Compared to SpaceX, you’d have thought that the business of manufacturing electric cars would be child’s play, especially since, compared to vehicles powered by internal combustion engines, they’re considerably simpler. (Basically, an EV is like a massive skateboard where the huge battery is the board.) Even so, when Tesla started making them in 2008, the world (not to mention Ford, General Motors, BMW, Mercedes, VW and Toyota) sniggered, which, oddly enough, reminded this columnist of the way Nokia and Motorola sniggered in 2007 at the idea of Apple making a mobile phone.

The story is the same in the case of the car. Tesla did eventually figure out how to make them – making bodyshells out of aluminium and then kitting them out with all the stuff that goes into a vehicle using a combination of robots and humans – and now its Model 3 is emerging as the bestselling new car in a number of markets.

But it turns out that, just as with Apple and the smartphone, mastering the art of conventional manufacturing was just the beginning. Some time ago, Musk seemed to have had an epiphany, perhaps triggered by a conversation with a grizzled veteran of car manufacturing named Sandy Munro, who allegedly likened the rear end of a Tesla shell during manufacture to a patchwork quilt. Why, Musk mused, couldn’t the entire bodyshell be die-cast in one piece from molten aluminium, just as reproduction toy cars are?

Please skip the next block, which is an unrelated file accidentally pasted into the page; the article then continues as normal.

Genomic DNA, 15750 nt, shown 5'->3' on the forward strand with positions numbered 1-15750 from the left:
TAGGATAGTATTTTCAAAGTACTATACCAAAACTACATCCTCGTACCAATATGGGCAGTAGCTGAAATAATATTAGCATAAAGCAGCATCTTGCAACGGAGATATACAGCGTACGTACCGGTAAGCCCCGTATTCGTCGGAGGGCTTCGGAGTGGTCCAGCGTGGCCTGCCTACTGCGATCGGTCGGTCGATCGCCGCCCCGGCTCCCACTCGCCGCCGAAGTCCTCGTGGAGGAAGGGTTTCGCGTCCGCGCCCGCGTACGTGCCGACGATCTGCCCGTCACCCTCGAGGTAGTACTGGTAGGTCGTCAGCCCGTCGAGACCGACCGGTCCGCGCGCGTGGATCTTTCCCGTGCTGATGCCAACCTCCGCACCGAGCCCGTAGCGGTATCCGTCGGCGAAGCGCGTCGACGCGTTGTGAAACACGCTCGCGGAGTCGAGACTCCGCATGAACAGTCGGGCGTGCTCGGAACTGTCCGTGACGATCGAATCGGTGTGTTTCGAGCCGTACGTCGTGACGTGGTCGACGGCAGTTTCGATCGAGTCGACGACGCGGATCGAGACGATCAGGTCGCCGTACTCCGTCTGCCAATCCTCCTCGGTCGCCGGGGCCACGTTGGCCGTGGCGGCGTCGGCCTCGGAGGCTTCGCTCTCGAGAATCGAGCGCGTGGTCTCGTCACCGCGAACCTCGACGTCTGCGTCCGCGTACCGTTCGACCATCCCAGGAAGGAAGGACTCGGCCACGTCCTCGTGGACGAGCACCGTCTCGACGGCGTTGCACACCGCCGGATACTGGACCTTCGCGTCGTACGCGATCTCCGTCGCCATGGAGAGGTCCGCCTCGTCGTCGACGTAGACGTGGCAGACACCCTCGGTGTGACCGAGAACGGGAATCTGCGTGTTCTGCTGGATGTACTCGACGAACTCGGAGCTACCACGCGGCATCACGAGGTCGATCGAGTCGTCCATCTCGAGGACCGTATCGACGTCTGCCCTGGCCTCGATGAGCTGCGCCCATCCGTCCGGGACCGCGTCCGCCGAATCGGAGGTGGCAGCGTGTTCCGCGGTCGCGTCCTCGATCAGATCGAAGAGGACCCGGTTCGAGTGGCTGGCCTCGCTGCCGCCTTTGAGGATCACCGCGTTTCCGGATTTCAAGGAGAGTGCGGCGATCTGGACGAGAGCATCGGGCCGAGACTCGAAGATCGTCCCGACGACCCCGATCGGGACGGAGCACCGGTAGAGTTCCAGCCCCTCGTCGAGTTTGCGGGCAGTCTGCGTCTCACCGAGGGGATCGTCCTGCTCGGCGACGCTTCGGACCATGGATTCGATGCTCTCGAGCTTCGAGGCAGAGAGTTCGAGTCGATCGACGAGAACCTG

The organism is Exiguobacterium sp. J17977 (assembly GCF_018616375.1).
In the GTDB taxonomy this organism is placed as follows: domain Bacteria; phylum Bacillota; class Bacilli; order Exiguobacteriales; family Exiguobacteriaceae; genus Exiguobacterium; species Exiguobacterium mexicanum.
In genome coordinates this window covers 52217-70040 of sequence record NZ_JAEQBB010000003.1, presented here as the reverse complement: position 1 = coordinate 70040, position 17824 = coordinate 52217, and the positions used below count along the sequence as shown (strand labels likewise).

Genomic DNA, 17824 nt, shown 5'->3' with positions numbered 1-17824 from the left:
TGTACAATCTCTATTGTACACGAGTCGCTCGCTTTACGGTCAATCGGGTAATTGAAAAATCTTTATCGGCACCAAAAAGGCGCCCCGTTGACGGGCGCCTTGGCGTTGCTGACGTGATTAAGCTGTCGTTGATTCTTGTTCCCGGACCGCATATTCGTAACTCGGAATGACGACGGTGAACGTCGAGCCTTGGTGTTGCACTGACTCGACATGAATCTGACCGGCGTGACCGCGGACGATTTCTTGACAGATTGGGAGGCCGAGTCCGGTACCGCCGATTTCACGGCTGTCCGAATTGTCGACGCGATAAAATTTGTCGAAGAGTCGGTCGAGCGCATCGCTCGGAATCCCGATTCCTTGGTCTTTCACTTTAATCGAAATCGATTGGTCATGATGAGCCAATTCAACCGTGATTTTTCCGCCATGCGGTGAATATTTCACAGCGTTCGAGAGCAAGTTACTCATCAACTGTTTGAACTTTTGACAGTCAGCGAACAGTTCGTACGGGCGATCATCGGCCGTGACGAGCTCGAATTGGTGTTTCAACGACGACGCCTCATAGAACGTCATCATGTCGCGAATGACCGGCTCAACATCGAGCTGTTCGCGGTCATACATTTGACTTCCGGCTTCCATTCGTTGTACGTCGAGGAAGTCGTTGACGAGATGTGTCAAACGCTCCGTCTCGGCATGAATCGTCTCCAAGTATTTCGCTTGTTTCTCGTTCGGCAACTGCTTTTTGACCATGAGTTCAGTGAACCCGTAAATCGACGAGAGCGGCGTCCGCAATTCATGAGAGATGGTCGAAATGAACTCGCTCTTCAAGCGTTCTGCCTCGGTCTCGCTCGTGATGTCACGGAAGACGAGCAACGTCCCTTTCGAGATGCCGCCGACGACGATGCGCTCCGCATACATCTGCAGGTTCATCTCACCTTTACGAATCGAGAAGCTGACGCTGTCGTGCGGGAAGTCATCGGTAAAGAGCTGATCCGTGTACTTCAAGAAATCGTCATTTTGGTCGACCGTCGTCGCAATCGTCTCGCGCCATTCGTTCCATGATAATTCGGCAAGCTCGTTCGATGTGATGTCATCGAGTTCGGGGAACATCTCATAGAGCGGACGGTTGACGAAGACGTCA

You can guess where this is heading. Tesla bought a number of colossal press-casting machines – inevitably christened “Giga Presses” – from Idra, the Italian company that makes them. And they are now deployed in some Tesla factories turning out the rear half of Model Y bodyshells as single pressure-moulded pieces. Suddenly, a task that required 70 different parts to be assembled by 300 robots is being done by a single giant machine. The obvious next step is to use the same process to make the complete bodyshell in one fell swoop.

This step – and the huge investment needed to implement it – suggests a new way of thinking about Musk: as the spiritual heir of Henry Ford. Since the early days of the car, there have only been three major paradigm shifts in the manufacturing process. The first was Ford’s introduction of a moving production line, memorably satirised in Charlie Chaplin’s Modern Times, which could turn out a completed Model T in 90 minutes.